Just three races remain on the 2016 schedule, but this week is a surprising challenge as the Mexican Grand Prix returns after a 23-year absence. It is the second time that the Mexican version of the race has rejoined the calendar after a long absence, and it seems like one that is long overdue. The country offers one of the most rabid fanbases in the world, willing to soak up and cheer for almost any big-name event.
Those fans are expected to return en masse and have reason to cheer as one of their countrymen, Sergio Perez, should be likely to finish in the points. The event should have a festival-like atmosphere, which is always a welcomed thing to see and adds to the excitement.
The funny thing, however, is that this race and the two following it, are somewhat like afterthoughts or codas. Mercedes earned the constructors’ championship two races ago in Russia, and Lewis Hamilton engraved his name as champion for a third time at Texas. That makes this a race where there is little on the line for many of the competitors from an overall perspective. Though the crowds will serve to fete Hamilton of his championship.
That circumstance might just make this race one of the more interesting ones of the season. Will any team be willing to take a risk that otherwise would be scrapped? Might the bumpy track at Autodromo Hermanos Rodriguez provide a unique challenge that doesn’t suit some of the cars that function best on the silky smooth surfaces?
After two practices, there is a mix of teams represented at the front as drivers struggled with the grip at the track. That the first one happened in damp conditions compounded the struggle, while the second in drier conditions confirmed who is likely to remain at the front through practice three and qualifying.
The most striking presence is Red Bull near the front. The team that still can’t decide whether it wants to remain in the sport is showing surprising speed – especially considering their tumultuous relationship with their engine supplier, Renault. A strong showing may be just the salve the two parties need as the offseason nears. Renault may be putting out a stronger powerplant ahead of their own potential team ownership next year.
Success for Red Bull, however, may go a long way in restoring some faith between the two in a relationship that has turned into an awkward mess. While Red Bull has not announced who will be supplying their engines next season, Renault is looking more and more likely to be again in that role. In conjunction, any success between the pairing in the remaining races may be just the thing that keeps Red Bull around.
Of course, to muddy things, there are now rumors that Honda may be willing to supply engines to Red Bull – a move which the Japanese company had previously declined.
Odds & Sods
- The heads of Manor Racing, director Graeme Lowdon and principal John Booth, submitted their letters of resignation to the team recently. The move is a startling one as the team, which had been in administration but has managed to live on, looks to have a bright future with Mercedes supplying their engines next year. While that partnership may not make for podium finishes, it does signal that the team should be more competitive – and soon. Lowdon and Booth felt that not enough had been done to secure the team’s place further up the running order. Manor, and owner Stephen Fitzpatrick, had the prospect of bringing on investors to make the team more competitive, but no changes occurred. Frustrated that the team was not doing enough, the duo finally gave up in a move that may set Manor adrift yet again. No comments have been made addressing the issue.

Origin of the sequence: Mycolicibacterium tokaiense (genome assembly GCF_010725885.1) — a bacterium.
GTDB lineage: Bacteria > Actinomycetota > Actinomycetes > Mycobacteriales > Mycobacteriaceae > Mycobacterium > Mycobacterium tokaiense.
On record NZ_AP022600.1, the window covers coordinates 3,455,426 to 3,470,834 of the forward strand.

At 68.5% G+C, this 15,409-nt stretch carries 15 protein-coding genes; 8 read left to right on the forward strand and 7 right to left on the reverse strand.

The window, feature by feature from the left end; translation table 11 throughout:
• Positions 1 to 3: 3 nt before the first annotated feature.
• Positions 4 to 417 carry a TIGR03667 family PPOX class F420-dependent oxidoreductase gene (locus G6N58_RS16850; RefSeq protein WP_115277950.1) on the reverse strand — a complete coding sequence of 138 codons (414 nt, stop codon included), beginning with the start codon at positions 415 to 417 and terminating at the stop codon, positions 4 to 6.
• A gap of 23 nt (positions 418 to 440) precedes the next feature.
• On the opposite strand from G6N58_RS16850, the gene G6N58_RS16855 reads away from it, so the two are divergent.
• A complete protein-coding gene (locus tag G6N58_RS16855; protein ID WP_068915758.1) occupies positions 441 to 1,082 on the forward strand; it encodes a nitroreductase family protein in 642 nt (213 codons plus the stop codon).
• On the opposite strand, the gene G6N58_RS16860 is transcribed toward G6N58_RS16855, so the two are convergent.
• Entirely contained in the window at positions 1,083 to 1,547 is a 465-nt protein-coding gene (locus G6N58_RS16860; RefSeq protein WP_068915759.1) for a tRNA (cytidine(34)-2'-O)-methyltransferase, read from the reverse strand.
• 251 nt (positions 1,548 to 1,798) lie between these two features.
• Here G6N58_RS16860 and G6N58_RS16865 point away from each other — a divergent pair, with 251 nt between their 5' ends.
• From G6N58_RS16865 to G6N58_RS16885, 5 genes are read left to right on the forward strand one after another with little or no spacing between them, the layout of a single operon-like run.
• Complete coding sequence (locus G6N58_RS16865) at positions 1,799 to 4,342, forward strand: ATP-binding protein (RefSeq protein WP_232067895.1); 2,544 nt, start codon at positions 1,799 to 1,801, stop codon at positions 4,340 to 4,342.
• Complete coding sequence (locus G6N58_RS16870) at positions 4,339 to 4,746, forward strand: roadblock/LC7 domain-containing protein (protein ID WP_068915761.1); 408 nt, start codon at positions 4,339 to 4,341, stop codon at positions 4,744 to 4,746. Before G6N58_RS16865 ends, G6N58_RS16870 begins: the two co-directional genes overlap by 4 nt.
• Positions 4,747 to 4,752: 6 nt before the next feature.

- At the USGP, McLaren showed a remarkable improved pace, with Jenson Button and Fernando Alonso running fifth and sixth, and not because of fluky pit strategies. While Button continued on to sixth, Alonso, and his ailing ride faded to 11th, just out of the points. Yet that result is one for which the team should be beaming! After what can only be described as a mess of a season, McLaren and Honda are finally starting to show glimpses of what the relationship was meant to offer. The early pace at the Mexican GP indicates that the race at COTA was no fluke as both drivers made the top 10 in the second practice. The question for their race finish now rests on reliability, which has been just as equal a concern to their pace all year.
- As interest in the Mexican GP has been great, it seems that some of it may have come at a cost to the USGP. The two tracks are roughly 945 miles apart, so it is difficult to say that they definitively impact one another. The numbers for the USGP have declined slightly each year, starting with inaugural race and high point at 117,429 in 2012 to this year’s 101,667. The drop is noticeable, but not a huge one. The COTA claims that this year’s race was “financially devastating” and that the Mexican GP is partly to blame. What looks like the real issue is that the weather, which is frequently pleasant, conspired against the race organizers namely due to Hurricane Patricia. The rains discouraged many fans from attending all three days of the GP and seriously affected concession and other revenues. Moving forward, next year may prove to be critical as to the sustainability of the race.
The Mexican Grand Prix
Built in 1962 in a park, the circuit is one that has seen a number of changes over the years. The most prominent is alterations to the nearly 180 degree Peralta turn, where Ricardo Rodriguez died in an accident in the first year. Its high altitude makes things difficult both for the mechanical setups and for the drivers as well. The track layout features 17 turns and is just over 2.6 miles in length. Jim Clark leads all drivers with three victories, while no current driver (obviously) has raced there in Formula 1.
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